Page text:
3Instituto de Astrof´ ısica de Canarias, La Laguna, Tenerife, Spain

4Departamento de Astrofsica, Universidad de La Laguna, Tenerife, Spain

5INAF - Osservatorio Astronomico di Brera, Via E. Bianchi 46, I-23807, Merate (LC), Italy

Accepted ???. Received ???; in original form 19 November 2009

ABSTRACT

We analyze V -band photometry of the aperiodic variability in T CrB. By applying a

simple idea of angular momentum transport in the accretion disc, we have developed a

method to simulate the statistical distribution of flare durations with the assumption

that the aperiodic variability is produced by turbulent elements in the disc. Both

cumulative histograms with Kolmogorov-Smirnov tests, and power density spectra

are used to compare the observed data and simulations. The input parameters of the

model Rinand α are correlated on a certain interval and the most probable values are

an inner disc radius of Rin≃ 4 × 109cm and a viscosity of α ≃ 0.9. The disc is then

weakly truncated. We find that the majority of turbulent events producing flickering

activity are concentrated in the inner parts of the accretion disc.

Key words: stars: novae: cataclysmic variables - stars: individual: T CrB - accretion,

accretion discs

1INTRODUCTION

Cataclysmic variables (CVs) are interacting binaries with a

white dwarf as the primary component and a late type main

sequence star as the secondary star which fills its Roche-

lobe (see Warner 1995 for review). Consequently mass is

transferred to the white dwarf through the inner Lagrangian

point (L1) and an accretion disc is formed (not in the case of

magnetic polars). The accretion disc is the site where several

known physical mechanisms manifest themselves in the form

of short-term stochastic variations in brightness, generally

known as flickering. These oscillations are one of the most

characteristic observational properties of accreting systems

with typical amplitudes ranging from a few dozen of milli-

magnitudes up to more than one magnitude on timescales

from seconds to minutes. Symbiotic stars are related systems

to CVs where the secondary star is an evolved red giant

where the mass loss can be due to either the wind from the

giant star or the Roche-lobe secondary star, as in ”classical”

CVs. Thus accretion discs can be formed with the associated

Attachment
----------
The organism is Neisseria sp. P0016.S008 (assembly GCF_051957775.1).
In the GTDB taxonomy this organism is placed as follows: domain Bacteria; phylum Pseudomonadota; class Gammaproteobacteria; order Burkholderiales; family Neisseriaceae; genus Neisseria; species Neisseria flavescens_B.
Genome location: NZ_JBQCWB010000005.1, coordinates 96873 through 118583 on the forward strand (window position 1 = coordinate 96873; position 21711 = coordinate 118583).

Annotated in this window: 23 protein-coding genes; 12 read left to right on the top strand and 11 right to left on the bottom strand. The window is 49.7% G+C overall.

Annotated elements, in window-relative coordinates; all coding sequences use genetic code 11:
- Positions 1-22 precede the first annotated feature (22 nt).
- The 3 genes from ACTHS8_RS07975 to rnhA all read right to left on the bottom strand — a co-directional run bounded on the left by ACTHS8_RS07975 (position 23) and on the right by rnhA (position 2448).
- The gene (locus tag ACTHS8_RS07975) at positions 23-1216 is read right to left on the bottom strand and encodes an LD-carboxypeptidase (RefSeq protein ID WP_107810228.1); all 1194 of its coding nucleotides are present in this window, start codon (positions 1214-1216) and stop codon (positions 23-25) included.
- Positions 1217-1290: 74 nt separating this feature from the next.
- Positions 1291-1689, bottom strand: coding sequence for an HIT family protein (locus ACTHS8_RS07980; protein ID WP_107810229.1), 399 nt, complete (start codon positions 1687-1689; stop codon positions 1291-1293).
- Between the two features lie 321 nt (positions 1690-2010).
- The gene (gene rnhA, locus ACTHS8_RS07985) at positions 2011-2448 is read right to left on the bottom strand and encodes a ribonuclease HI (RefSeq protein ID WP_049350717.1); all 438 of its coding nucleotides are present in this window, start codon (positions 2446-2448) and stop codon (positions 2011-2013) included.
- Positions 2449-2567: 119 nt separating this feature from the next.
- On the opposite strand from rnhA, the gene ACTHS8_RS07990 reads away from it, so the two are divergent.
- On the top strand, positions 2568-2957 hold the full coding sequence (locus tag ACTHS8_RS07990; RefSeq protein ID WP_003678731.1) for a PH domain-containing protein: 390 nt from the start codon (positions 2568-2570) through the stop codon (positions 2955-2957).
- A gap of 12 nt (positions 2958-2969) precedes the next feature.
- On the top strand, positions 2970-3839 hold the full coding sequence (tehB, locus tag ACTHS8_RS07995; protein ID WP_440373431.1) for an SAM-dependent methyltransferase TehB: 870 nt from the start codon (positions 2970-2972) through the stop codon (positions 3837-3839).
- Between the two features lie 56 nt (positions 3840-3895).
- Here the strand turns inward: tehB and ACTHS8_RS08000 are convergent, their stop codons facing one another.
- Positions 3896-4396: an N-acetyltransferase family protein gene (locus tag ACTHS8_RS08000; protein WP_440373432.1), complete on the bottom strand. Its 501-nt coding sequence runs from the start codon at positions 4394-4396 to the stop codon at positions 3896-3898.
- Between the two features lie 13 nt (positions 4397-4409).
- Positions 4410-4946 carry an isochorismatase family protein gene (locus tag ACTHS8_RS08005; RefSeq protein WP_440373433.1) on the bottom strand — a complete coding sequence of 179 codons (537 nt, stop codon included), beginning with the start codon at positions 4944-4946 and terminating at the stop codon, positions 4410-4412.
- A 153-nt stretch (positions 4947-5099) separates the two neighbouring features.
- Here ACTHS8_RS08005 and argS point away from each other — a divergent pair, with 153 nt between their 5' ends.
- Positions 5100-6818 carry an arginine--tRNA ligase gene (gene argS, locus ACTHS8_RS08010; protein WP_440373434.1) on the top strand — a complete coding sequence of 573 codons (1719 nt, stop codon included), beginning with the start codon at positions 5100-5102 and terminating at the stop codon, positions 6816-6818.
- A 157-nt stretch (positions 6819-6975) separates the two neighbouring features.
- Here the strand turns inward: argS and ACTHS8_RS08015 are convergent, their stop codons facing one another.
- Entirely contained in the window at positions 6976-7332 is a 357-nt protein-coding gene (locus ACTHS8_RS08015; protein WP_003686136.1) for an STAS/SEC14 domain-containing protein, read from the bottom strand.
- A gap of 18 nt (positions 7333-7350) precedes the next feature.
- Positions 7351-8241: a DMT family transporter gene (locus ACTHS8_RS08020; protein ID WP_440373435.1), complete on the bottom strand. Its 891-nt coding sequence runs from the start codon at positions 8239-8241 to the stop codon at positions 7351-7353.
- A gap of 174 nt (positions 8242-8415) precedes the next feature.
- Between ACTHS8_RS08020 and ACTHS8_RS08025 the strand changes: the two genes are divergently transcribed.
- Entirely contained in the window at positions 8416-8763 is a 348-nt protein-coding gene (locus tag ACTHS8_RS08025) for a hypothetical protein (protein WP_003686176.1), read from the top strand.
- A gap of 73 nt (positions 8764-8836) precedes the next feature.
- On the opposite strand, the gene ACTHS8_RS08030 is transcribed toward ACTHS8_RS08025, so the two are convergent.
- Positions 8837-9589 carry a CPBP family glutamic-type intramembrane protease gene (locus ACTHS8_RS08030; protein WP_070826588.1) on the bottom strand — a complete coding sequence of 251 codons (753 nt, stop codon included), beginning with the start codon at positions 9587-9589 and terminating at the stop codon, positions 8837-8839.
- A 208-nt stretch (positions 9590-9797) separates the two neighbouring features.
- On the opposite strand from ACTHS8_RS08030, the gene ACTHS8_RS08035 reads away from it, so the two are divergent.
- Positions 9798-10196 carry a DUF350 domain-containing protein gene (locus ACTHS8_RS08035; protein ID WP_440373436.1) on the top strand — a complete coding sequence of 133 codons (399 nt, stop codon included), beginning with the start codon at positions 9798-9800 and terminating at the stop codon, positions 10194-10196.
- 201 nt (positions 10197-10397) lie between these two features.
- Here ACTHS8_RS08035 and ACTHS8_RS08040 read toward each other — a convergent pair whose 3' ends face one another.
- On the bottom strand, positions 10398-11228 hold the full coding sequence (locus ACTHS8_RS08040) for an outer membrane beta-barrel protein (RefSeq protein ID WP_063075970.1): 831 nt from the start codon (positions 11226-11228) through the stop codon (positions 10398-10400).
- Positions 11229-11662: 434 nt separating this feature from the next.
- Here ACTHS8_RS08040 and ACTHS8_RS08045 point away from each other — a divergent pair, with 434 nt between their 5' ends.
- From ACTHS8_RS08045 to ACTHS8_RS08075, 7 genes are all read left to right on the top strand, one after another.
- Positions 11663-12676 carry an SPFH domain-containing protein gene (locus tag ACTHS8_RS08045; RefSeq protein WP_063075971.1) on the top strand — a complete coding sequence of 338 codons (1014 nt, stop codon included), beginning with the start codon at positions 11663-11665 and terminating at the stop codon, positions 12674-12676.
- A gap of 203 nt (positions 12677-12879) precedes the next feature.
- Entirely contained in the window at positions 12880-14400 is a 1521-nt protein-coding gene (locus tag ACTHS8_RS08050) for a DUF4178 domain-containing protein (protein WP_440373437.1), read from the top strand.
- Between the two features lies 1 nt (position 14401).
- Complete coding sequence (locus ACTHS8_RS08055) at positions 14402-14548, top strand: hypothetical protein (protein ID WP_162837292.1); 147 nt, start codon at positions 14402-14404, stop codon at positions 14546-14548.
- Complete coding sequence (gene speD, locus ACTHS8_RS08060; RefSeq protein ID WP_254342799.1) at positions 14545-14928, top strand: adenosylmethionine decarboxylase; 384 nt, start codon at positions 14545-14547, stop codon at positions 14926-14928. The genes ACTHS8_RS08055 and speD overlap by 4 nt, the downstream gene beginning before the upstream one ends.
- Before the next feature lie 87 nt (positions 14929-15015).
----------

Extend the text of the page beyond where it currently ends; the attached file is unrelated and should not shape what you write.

stochastic variations.

The first systematic study of mechanisms generating the

⋆E-mail: andrej.dobrotka@stuba.sk

† E-mail: hric@ta3.sk

‡ E-mail: jcv,tsh,igm,tmd@iac.es

flickering was performed by Bruch (1992), where he com-

pared theoretically estimated energies and timescales for in-

dividual mechanisms, with observationally derived values for

a selection of CVs and related symbiotic stars. The author

proposed four possible mechanisms responsible for the ob-

served variations in brightness: (1) unstable mass transfer

from the L1point and interaction with the disc edge, (2) dis-

sipation of magnetic loops, (3) turbulences in the accretion

disc and (4) unstable mass accretion onto the white dwarf.

Apparently it was not enough to restrict the interpretation

of the flickering in the whole family of CVs to only these

four mechanisms. For example, in the case of a truncated

accretion disc (intermediate polars) or in the case of the to-

tal absence of a disc (polars) the source of such variations is

known to be the accretion stream threaded by the magnetic

field and its subsequent interaction with the surface of the

white dwarf – accretion shock.

As mentioned earlier, Bruch (1992) performed a sys-

tematic study of flickering activity in a sample of CVs and

symbiotic systems. The promising models which do not con-

tradict the empirical results, are unstable mass accretion

onto the central accretor or turbulence in the inner accre-

tion disc. Bruch (1996) studied the variations of photomet-

ric data as a function of orbital phase in ZCam. The source

of the flickering was localized in the vicinity of the central

accretor, but the outer disc edge and its interaction with

Page 2

2A. Dobrotka et al.

Table 1. The observing log. T is the duration of the observation

in hours and N is the number of data points in the lightcurve.

n Date HJD-2450000

(start)

T

[h]

N

1

2

3

4

5

6

7

8

9

08.03.1996

09.03.1996

19.04.1996

20.04.1996

22.04.1996

23.04.1996

03.07.1996

11.12.1996

15.01.1997

150.51153

151.44714

192.35582

193.38731

195.48539

196.34682

267.37947

428.61449

463.54001

1.94

1.80

3.85

3.74

2.30

2.79

1.29

1.80

3.87

120

119

240

240

150

179

89

120

219

the gas stream from the L1 point cannot be neglected (hot-

spot). Bruch (2000) studied 4 eclipsing systems: HTCas,

V2051Oph, UXUMa and IPPeg. In these systems, similar

to ZCam, the flickering source is located in the central part

of the disc or the hot-spot. For V2051Oph the region of the

flickering was confirmed by Baptista and Bortoletto (2004)

using eclipse mapping. The hot-spot is the source of low fre-

quency flickering and the central disc of the high frequency

flickering. Finally, TCrB case was studied by Zamanov and

Bruch (1998). The U photometric data showed fast vari-

ability located near the central white dwarf. Following these

observational results it is clear that the dominant source of

flickering variability in CVs and TCrB is the central part

of the disc or the vicinity of the white dwarf. A promis-

ing scenario to explain this phenomenon is the existence of

magneto-hydrodynamic turbulence transporting the angular

momentum outwards (Balbus and Hawley 1998). However

why only the central part of the disc is the source of the

observed turbulence?

In this paper we focus on the analysis of turbulent trans-

port of angular momentum in the disc. We have decided to

study TCrB due to its rich phenomenology of rapid variabil-

ity (i.e. flickering activity) and because of it’s disc properties

are suitable for our model. In Sec. 2 we present our observa-

tions. Our treatment of turbulence in the disc as the source

of flickering is explained in Section 3 and the simulations

are described in Section 4. Finally the results are analyzed

in Sec. 5 and discussed in Sec. 6.

2 OBSERVATIONS

The observations of TCrB were taken with the 60 cm

Cassegrain telescope at the Skalnat´ e Pleso observatory of the